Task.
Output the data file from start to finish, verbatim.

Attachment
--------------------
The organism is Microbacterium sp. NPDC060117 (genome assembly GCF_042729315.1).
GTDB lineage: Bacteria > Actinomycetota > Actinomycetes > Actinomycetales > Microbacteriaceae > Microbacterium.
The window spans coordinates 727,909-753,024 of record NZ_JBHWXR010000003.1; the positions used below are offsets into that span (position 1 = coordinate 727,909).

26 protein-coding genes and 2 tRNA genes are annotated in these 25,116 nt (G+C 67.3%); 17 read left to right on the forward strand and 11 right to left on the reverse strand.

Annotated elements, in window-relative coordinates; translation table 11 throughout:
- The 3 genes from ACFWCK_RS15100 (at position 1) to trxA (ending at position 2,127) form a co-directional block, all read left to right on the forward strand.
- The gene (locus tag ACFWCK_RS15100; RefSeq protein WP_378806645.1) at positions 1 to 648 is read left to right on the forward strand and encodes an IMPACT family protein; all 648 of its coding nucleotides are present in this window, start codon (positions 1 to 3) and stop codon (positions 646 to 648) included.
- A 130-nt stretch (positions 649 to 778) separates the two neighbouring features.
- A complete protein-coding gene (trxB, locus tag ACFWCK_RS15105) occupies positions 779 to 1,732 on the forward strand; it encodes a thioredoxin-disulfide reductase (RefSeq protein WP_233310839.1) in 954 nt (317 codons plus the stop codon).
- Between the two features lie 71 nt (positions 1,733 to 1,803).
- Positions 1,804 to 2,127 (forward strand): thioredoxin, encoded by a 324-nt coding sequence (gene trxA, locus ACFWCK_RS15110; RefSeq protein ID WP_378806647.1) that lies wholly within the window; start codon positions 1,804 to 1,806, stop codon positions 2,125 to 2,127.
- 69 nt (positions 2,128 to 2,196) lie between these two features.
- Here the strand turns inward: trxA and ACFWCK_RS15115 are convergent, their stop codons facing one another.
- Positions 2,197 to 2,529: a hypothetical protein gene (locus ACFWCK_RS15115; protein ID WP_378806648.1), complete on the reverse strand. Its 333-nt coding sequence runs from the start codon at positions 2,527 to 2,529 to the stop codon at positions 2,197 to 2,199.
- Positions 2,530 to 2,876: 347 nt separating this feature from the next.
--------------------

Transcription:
The organism is Microbacterium sp. NPDC060117 (genome assembly GCF_042729315.1).
GTDB lineage: Bacteria > Actinomycetota > Actinomycetes > Actinomycetales > Microbacteriaceae > Microbacterium.
The window spans coordinates 727,909-753,024 of record NZ_JBHWXR010000003.1; the positions used below are offsets into that span (position 1 = coordinate 727,909).

26 protein-coding genes and 2 tRNA genes are annotated in these 25,116 nt (G+C 67.3%); 17 read left to right on the forward strand and 11 right to left on the reverse strand.

Annotated elements, in window-relative coordinates; translation table 11 throughout:
- The 3 genes from ACFWCK_RS15100 (at position 1) to trxA (ending at position 2,127) form a co-directional block, all read left to right on the forward strand.
- The gene (locus tag ACFWCK_RS15100; RefSeq protein WP_378806645.1) at positions 1 to 648 is read left to right on the forward strand and encodes an IMPACT family protein; all 648 of its coding nucleotides are present in this window, start codon (positions 1 to 3) and stop codon (positions 646 to 648) included.
- A 130-nt stretch (positions 649 to 778) separates the two neighbouring features.
- A complete protein-coding gene (trxB, locus tag ACFWCK_RS15105) occupies positions 779 to 1,732 on the forward strand; it encodes a thioredoxin-disulfide reductase (RefSeq protein WP_233310839.1) in 954 nt (317 codons plus the stop codon).
- Between the two features lie 71 nt (positions 1,733 to 1,803).
- Positions 1,804 to 2,127 (forward strand): thioredoxin, encoded by a 324-nt coding sequence (gene trxA, locus ACFWCK_RS15110; RefSeq protein ID WP_378806647.1) that lies wholly within the window; start codon positions 1,804 to 1,806, stop codon positions 2,125 to 2,127.
- 69 nt (positions 2,128 to 2,196) lie between these two features.
- Here the strand turns inward: trxA and ACFWCK_RS15115 are convergent, their stop codons facing one another.
- Positions 2,197 to 2,529: a hypothetical protein gene (locus ACFWCK_RS15115; protein ID WP_378806648.1), complete on the reverse strand. Its 333-nt coding sequence runs from the start codon at positions 2,527 to 2,529 to the stop codon at positions 2,197 to 2,199.
- Positions 2,530 to 2,876: 347 nt separating this feature from the next.